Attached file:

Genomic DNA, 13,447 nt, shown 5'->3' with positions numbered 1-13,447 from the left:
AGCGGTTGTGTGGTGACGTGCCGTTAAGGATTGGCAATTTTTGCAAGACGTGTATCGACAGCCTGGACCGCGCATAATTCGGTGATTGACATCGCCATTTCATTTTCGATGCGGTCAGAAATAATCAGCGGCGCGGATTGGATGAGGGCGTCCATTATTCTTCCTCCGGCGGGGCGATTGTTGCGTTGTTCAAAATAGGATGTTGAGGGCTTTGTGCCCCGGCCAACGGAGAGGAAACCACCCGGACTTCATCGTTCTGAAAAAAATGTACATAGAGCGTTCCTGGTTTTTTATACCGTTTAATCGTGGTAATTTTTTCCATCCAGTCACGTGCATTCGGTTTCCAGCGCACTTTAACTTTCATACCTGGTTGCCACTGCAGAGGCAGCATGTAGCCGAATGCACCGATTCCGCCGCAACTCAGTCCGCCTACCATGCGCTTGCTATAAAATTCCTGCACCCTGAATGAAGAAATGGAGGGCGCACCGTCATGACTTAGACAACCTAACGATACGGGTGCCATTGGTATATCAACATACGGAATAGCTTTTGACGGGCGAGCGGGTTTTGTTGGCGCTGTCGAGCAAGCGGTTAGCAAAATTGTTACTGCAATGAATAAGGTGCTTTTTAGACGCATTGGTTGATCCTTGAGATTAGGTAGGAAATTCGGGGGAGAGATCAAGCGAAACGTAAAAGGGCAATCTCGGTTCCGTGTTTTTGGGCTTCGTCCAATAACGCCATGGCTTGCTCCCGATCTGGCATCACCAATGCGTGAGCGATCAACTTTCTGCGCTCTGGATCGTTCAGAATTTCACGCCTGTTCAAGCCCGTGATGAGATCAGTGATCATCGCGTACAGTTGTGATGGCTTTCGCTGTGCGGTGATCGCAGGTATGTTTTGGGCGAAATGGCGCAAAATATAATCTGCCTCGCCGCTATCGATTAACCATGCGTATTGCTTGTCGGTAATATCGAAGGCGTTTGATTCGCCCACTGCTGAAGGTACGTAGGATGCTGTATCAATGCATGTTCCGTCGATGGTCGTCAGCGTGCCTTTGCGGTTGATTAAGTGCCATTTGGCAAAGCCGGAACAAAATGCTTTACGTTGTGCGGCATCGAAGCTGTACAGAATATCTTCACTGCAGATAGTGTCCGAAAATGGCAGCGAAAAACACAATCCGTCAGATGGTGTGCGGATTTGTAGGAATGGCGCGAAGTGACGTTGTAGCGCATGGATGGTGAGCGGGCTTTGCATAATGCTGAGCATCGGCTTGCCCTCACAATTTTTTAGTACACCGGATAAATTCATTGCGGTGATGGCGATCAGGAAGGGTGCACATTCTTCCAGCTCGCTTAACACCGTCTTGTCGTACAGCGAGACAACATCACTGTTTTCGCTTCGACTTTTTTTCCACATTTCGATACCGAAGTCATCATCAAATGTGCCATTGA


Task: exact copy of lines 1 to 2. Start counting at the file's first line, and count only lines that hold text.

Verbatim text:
Genomic DNA, 13,447 nt, shown 5'->3' with positions numbered 1-13,447 from the left:
AGCGGTTGTGTGGTGACGTGCCGTTAAGGATTGGCAATTTTTGCAAGACGTGTATCGACAGCCTGGACCGCGCATAATTCGGTGATTGACATCGCCATTTCATTTTCGATGCGGTCAGAAATAATCAGCGGCGCGGATTGGATGAGGGCGTCCATTATTCTTCCTCCGGCGGGGCGATTGTTGCGTTGTTCAAAATAGGATGTTGAGGGCTTTGTGCCCCGGCCAACGGAGAGGAAACCACCCGGACTTCATCGTTCTGAAAAAAATGTACATAGAGCGTTCCTGGTTTTTTATACCGTTTAATCGTGGTAATTTTTTCCATCCAGTCACGTGCATTCGGTTTCCAGCGCACTTTAACTTTCATACCTGGTTGCCACTGCAGAGGCAGCATGTAGCCGAATGCACCGATTCCGCCGCAACTCAGTCCGCCTACCATGCGCTTGCTATAAAATTCCTGCACCCTGAATGAAGAAATGGAGGGCGCACCGTCATGACTTAGACAACCTAACGATACGGGTGCCATTGGTATATCAACATACGGAATAGCTTTTGACGGGCGAGCGGGTTTTGTTGGCGCTGTCGAGCAAGCGGTTAGCAAAATTGTTACTGCAATGAATAAGGTGCTTTTTAGACGCATTGGTTGATCCTTGAGATTAGGTAGGAAATTCGGGGGAGAGATCAAGCGAAACGTAAAAGGGCAATCTCGGTTCCGTGTTTTTGGGCTTCGTCCAATAACGCCATGGCTTGCTCCCGATCTGGCATCACCAATGCGTGAGCGATCAACTTTCTGCGCTCTGGATCGTTCAGAATTTCACGCCTGTTCAAGCCCGTGATGAGATCAGTGATCATCGCGTACAGTTGTGATGGCTTTCGCTGTGCGGTGATCGCAGGTATGTTTTGGGCGAAATGGCGCAAAATATAATCTGCCTCGCCGCTATCGATTAACCATGCGTATTGCTTGTCGGTAATATCGAAGGCGTTTGATTCGCCCACTGCTGAAGGTACGTAGGATGCTGTATCAATGCATGTTCCGTCGATGGTCGTCAGCGTGCCTTTGCGGTTGATTAAGTGCCATTTGGCAAAGCCGGAACAAAATGCTTTACGTTGTGCGGCATCGAAGCTGTACAGAATATCTTCACTGCAGATAGTGTCCGAAAATGGCAGCGAAAAACACAATCCGTCAGATGGTGTGCGGATTTGTAGGAATGGCGCGAAGTGACGTTGTAGCGCATGGATGGTGAGCGGGCTTTGCATAATGCTGAGCATCGGCTTGCCCTCACAATTTTTTAGTACACCGGATAAATTCATTGCGGTGATGGCGATCAGGAAGGGTGCACATTCTTCCAGCTCGCTTAACACCGTCTTGTCGTACAGCGAGACAACATCACTGTTTTCGCTTCGACTTTTTTTCCACATTTCGATACCGAAGTCATCATCAAATGTGCCATTGA